Business School Endowments Hit by Slow Economy

With the economic downturn, business students may worry about finding jobs?but many of them will be affected well before they enter the workforce.

Administrators are scrambling to come up with money for scholarships and programs.

“I’m hoping that the level of what we’re able to award won’t go down a huge amount,” said Michelle Hill, School of Business corporate and foundation giving director. “But we are anticipating it, obviously, because of the economy and the way endowments are invested.”

Endowment funds are invested in the stock market. The annual interest earned on these funds finance university programs, such as scholarships.

“The goal of the university is to protect the corpus [the original amount] of the endowment,” said Ronald Tremea, assistant vice president of financial and accounting services.

In order to protect that money, the U has cut the distribution percentage from 5 percent to 4 percent.

The business school has tried to compensate for the 1 percent loss with annual gifts.

Annual gifts are donations that the business school uses directly, instead of the interest. However, annual gifts only make up a relatively small percentage of scholarship money.

The business school receives a combination of annual gifts and endowments that comprise a yearly scholarship package of about $600,000, Hill said. Only about $200,000 of that total comes from annual gifts.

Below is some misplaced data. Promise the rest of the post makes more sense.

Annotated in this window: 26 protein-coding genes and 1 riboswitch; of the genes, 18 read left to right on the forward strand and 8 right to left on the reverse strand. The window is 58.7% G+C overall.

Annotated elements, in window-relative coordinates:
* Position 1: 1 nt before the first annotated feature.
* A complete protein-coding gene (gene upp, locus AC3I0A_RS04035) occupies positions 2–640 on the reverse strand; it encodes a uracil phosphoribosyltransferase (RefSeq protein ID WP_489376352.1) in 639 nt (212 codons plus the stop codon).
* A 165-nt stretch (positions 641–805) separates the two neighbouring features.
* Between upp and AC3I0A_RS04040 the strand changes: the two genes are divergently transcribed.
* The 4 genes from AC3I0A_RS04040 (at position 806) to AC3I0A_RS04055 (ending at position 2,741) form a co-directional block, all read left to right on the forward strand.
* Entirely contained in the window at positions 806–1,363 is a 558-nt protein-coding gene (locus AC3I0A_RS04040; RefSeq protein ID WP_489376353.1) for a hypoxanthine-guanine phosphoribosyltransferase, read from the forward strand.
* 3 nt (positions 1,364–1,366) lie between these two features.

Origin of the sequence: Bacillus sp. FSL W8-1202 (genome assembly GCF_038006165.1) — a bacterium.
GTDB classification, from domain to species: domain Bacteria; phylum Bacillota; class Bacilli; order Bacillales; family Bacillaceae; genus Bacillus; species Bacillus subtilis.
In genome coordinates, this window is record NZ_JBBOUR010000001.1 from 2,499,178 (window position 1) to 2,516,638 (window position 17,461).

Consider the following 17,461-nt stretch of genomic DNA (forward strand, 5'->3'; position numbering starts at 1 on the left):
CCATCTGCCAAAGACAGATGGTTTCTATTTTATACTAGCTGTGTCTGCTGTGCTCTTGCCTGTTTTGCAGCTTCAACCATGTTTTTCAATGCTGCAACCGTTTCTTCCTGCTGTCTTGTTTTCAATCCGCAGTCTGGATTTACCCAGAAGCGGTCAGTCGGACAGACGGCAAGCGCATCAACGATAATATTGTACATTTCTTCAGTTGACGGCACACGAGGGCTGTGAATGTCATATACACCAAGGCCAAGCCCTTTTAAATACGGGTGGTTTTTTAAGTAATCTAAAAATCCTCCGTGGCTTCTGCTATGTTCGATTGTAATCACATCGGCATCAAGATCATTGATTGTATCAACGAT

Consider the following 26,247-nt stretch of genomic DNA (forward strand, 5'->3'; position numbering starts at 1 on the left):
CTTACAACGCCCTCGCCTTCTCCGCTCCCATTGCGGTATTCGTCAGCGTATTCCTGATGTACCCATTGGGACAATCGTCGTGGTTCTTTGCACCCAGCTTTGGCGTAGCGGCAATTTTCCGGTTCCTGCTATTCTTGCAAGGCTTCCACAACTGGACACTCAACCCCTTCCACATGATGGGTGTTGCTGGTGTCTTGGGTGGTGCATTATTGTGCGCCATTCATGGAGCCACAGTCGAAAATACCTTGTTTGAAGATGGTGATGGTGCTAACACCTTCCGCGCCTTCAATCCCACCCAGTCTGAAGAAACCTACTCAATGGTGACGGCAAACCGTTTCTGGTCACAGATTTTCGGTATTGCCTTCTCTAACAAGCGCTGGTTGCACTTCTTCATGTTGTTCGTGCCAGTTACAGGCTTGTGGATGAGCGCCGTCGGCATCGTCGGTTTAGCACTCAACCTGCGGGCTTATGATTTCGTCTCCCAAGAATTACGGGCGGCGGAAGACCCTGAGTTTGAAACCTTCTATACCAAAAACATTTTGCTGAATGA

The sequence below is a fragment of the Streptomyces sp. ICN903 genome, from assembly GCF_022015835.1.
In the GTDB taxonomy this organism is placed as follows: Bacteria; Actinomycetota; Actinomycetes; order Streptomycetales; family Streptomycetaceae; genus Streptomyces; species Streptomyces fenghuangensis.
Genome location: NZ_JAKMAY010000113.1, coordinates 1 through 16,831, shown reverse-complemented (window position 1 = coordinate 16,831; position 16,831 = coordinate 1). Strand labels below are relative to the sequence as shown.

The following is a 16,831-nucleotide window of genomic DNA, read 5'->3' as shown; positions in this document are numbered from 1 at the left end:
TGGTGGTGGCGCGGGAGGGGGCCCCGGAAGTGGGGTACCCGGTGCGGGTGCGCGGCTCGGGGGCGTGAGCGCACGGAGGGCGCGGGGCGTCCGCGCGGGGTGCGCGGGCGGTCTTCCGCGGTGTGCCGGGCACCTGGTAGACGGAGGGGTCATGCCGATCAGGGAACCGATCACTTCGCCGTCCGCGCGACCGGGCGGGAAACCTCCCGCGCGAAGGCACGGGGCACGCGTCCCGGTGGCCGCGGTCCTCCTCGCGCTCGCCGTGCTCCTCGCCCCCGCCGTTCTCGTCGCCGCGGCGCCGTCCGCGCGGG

The problem with annual gifts, Hill said, is they are not dependable. The school has no way of knowing how much money people will donate.

“Are annual gifts going to be enough to offset the decrease? Can we raise that money? I don’t know,” Hill said.

The business school has two major endowments, one specifically for the school, and the other is held in a pool with the other U endowments, said Jennifer Stevens, business school assistant dean of external relations.

“The economic downturn will affect our endowment average,” Stevens said “We will definitely take a hit from both.”

The U endowments have also decreased significantly.

In the 2000 fiscal year, the U had $273.8 million, while in 2001, the U had $260.5 million. The estimated amount for November 2001 was only $251.8 million, Tremea said.

However, some of the money is being recovered.

“In the latest quarter, we’ve recovered about three-fourths of the loss in 2001,” Tremea said.

“We hope to gain back a lot of what we lost this quarter by Dec. 31,” said David Heaps, U investment manager.

The business school will not know how big of a hit it has taken until January or February, because most of their annual gifts come in December, Hill said.

[email protected]